Are Natural Sugar Alternatives Healthier than Real Sugar?
By Bryony Crane, RD, CDE, Registered Dietitian and Certified Diabetes Educator
Virtua Diabetes Care
Sugar is one of the most talked-about topics in nutrition today. Experts agree that eating too much refined sugar is unhealthy and contributes to obesity, heart disease, diabetes and other health issues. There’s still a lot of discussion regarding the safety of refined sugar vs. artificial sweeteners, but now we’re adding natural sugar alternatives to the conversation.
As more natural sugar alternatives become available on grocery store shelves, it can be difficult to decode which sweetener is best—especially for people trying to lose weight or those with diabetes who are trying to control their blood sugar.
Here’s what you need to know.
What’s “added sugar” and how much should you have?
The American Heart Association (AHA) recommends no more than 9 teaspoons of added sugar per day for men and 6 teaspoons per day for women to maintain or achieve peak health. But, limiting ourselves to those numbers is difficult. American diets are full of foods with added sugars. For example, one 12-ounce can of regular cola alone contains a little more than 9 teaspoons of added sugar.
Also, it can be tough to decipher what’s actually sugar in what you’re eating. Here’s the AHA’s list of “added sugars” you might see on a food label or ingredient list:
- Brown sugar
- Corn sweetener
- Corn syrup
- Fruit juice concentrates
- High-fructose corn syrup
- Invert sugar
- Malt sugar
- Raw sugar
- Sugar molecules ending in “ose” (dextrose, fructose, glucose, lactose, maltose, sucrose)
What are “natural” sugar alternatives?
To cut back on added sugars or to improve the nutritional value of the sugars they’re consuming, some people are turning to natural sugar alternatives. Because many natural sugar alternatives are sweeter than refined sugar, it’s possible to use less and still achieve the same taste.
Here are some of the most commonly used natural sweeteners and their health benefits.
Sugar alcohols such as sorbitol, xylitol and erythritol have lower calories than sugar. Although they still contain carbohydrates, they minimize blood sugar spikes because they’re harder for the body to digest. Sugar alcohols often are found in foods labeled “sugar-free” or “no sugar added.” It’s important to note that excess consumption of foods containing sugar alcohols can cause digestive problems such as gas and diarrhea.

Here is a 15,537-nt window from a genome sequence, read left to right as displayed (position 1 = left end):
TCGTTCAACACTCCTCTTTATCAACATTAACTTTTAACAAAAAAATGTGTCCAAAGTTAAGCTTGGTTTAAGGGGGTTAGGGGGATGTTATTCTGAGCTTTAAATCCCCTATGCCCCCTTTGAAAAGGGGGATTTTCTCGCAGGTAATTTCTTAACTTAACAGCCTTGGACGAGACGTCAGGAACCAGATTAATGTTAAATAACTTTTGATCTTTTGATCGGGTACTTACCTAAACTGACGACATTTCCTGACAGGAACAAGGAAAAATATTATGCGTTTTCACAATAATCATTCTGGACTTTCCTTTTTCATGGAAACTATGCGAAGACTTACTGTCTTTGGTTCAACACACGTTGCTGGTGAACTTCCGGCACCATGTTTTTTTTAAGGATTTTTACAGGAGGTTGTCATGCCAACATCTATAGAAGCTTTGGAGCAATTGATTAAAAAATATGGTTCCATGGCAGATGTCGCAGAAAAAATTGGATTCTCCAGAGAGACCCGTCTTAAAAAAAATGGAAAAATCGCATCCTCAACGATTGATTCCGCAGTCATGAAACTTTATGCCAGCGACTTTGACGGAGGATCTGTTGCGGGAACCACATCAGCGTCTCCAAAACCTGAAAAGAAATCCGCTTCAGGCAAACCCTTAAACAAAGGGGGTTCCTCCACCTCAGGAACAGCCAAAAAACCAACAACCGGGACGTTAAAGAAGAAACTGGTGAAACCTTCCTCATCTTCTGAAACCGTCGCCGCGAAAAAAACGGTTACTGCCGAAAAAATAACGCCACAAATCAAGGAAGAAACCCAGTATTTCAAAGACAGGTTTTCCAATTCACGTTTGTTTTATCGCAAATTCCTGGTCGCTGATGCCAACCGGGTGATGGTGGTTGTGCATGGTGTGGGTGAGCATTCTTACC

Monk fruit extract is a natural sweetener that has no calories, carbohydrates, sodium or fat, and it has no effect on blood sugar. Monk fruit sweetener is 150 to 200 times sweeter than refined sugar, therefore, less is definitely more.
Stevia is an almost calorie-free natural sweetener made from a highly refined extract of the stevia plant. Some brands of stevia contain other additives, such as dextrose, sugar alcohol or maltodextrin, which add tiny amounts of carbohydrates and calories.
Honey is considered an “added sugar” but it’s still a natural alternative to refined sugar, and it doesn’t contain additives or preservatives. Because it’s much sweeter than sugar, you can use less to achieve the same taste.
Honey often is used to sweeten yogurt or smoothies and has a lower glycemic index than sugar, meaning that it takes the body longer to break it down.
Although date sugar resembles brown sugar, it’s actually made from granulated dried dates. Because it’s made from the whole fruit, it has more fiber and antioxidants than regular sugar.
Date sugar works well as a substitute for brown sugar in baked goods, but it’s difficult to blend into beverages because of its grainy texture.
Coconut sugar has more antioxidants and nutrients than refined sugar and contains a prebiotic called inulin that supports gut health. Like honey, it’s a lower-glycemic sweetener, but it’s still mostly sugar and should be used sparingly.
Baking and cooking with sugar alternatives
Each natural sugar alternative functions differently when used in cooking and baking. Because natural sugar alternatives have different flavors and consistencies (some even available in liquid form), they may alter the taste and appearance of your favorite recipes.
Since some natural sugar alternatives are sweeter than refined sugar, you may want to reduce the amount you add to recipes. Or, follow the manufacturer’s recommended equivalent sugar measurement.
You also can experiment with adjusting other ingredients to achieve the best taste, texture and browning, particularly in baked goods.
To talk to a Virtua registered dietitian about reducing your sugar intake, make an appointment by calling 1-888-VIRTUA-3.
Updated December 29, 2017